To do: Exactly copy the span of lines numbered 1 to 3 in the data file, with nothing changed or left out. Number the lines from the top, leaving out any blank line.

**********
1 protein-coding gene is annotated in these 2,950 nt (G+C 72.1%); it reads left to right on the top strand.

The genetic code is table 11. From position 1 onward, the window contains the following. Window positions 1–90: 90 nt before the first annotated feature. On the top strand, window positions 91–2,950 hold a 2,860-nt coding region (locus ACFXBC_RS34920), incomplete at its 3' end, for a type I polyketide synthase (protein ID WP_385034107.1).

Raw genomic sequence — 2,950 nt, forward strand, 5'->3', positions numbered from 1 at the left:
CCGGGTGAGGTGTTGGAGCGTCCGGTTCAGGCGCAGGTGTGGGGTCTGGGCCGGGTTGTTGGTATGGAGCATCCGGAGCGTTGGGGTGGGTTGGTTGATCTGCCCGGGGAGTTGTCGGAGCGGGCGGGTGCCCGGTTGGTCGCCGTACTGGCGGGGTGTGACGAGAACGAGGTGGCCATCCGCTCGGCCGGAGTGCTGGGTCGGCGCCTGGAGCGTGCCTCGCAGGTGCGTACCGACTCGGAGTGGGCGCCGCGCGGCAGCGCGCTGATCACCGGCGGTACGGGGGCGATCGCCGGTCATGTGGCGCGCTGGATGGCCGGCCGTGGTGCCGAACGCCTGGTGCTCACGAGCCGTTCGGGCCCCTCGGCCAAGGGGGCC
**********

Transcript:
1 protein-coding gene is annotated in these 2,950 nt (G+C 72.1%); it reads left to right on the top strand.

The genetic code is table 11. From position 1 onward, the window contains the following. Window positions 1–90: 90 nt before the first annotated feature. On the top strand, window positions 91–2,950 hold a 2,860-nt coding region (locus ACFXBC_RS34920), incomplete at its 3' end, for a type I polyketide synthase (protein ID WP_385034107.1).

Raw genomic sequence — 2,950 nt, forward strand, 5'->3', positions numbered from 1 at the left: